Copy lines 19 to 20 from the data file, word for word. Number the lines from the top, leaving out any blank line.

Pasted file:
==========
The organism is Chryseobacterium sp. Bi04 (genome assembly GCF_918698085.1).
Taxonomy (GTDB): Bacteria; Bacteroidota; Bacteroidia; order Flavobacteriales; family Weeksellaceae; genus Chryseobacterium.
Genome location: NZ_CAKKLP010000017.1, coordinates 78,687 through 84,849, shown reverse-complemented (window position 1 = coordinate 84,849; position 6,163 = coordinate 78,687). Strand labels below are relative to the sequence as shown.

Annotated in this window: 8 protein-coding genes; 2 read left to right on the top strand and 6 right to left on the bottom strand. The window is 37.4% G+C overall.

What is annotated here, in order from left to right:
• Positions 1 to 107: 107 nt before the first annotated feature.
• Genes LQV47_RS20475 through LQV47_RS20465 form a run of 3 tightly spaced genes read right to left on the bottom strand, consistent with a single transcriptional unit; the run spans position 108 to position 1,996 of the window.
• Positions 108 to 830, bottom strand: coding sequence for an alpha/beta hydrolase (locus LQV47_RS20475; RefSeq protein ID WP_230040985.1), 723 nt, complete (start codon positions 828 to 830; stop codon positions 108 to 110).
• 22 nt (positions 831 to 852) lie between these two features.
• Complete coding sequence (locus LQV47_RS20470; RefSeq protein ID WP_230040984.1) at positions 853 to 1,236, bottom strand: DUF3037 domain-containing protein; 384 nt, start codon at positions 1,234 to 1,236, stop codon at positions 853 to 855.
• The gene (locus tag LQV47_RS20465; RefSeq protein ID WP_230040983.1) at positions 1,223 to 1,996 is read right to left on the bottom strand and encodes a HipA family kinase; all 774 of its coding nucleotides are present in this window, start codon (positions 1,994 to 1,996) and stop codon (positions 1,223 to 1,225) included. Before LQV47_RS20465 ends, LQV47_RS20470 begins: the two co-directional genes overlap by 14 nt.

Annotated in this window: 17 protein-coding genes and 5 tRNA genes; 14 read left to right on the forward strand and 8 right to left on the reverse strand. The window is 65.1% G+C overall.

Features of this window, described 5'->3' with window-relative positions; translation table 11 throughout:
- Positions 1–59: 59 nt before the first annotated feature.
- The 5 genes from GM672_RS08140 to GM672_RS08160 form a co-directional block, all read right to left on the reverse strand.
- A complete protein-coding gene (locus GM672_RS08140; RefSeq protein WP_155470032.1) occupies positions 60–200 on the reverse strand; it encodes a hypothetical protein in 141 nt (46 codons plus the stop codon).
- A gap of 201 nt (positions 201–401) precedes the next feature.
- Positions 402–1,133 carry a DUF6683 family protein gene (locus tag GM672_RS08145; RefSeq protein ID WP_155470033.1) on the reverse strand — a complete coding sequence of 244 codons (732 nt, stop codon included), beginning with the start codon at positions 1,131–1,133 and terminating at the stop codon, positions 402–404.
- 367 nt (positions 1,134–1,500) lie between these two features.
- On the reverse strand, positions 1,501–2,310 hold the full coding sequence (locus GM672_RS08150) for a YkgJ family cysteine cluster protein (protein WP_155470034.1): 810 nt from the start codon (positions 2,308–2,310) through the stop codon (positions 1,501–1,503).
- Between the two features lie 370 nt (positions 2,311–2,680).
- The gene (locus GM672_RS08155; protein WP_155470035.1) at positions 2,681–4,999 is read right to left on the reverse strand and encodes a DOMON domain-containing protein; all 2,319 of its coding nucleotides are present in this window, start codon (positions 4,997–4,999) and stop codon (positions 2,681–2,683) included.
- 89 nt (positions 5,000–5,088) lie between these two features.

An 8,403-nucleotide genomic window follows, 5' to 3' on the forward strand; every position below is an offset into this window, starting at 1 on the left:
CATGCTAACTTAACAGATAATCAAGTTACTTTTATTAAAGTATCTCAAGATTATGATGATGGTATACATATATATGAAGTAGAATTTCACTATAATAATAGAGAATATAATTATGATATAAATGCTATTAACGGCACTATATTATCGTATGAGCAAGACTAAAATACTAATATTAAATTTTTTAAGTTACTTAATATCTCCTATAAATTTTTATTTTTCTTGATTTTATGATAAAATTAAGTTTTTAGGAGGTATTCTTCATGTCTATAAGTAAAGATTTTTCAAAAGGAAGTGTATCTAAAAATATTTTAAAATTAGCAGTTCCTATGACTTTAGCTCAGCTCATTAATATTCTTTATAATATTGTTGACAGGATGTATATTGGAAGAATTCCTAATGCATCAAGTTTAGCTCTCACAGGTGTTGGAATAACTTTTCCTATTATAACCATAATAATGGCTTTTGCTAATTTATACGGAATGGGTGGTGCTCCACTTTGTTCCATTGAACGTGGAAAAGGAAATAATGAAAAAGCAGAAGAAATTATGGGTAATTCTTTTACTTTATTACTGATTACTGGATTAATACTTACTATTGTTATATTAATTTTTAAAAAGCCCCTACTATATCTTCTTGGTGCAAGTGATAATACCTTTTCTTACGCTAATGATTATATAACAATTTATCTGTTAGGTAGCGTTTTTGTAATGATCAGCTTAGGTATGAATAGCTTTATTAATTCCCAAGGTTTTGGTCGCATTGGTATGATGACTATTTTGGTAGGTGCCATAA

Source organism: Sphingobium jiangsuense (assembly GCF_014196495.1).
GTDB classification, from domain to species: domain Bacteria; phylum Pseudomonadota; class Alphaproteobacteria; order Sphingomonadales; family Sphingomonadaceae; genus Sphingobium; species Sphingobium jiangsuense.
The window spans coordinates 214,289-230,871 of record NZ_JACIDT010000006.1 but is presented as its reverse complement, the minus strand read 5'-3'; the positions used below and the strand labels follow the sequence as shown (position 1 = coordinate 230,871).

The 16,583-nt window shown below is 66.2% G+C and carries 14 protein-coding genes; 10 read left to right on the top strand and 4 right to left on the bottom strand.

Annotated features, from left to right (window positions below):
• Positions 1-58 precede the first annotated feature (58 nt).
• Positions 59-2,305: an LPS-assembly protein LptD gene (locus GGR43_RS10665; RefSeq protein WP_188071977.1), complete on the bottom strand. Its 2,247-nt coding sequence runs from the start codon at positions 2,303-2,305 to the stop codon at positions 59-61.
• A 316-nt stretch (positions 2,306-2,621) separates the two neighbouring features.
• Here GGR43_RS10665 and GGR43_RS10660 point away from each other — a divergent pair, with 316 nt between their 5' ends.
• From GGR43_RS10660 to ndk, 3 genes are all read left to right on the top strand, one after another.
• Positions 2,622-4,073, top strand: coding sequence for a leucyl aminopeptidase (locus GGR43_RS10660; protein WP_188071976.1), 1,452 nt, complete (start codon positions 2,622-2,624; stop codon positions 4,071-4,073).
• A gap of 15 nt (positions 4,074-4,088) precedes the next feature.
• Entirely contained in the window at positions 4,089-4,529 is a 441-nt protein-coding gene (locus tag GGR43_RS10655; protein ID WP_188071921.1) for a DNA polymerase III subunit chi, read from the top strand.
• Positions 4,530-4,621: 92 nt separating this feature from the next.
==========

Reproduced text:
- 367 nt (positions 1,134–1,500) lie between these two features.
- On the reverse strand, positions 1,501–2,310 hold the full coding sequence (locus GM672_RS08150) for a YkgJ family cysteine cluster protein (protein WP_155470034.1): 810 nt from the start codon (positions 2,308–2,310) through the stop codon (positions 1,501–1,503).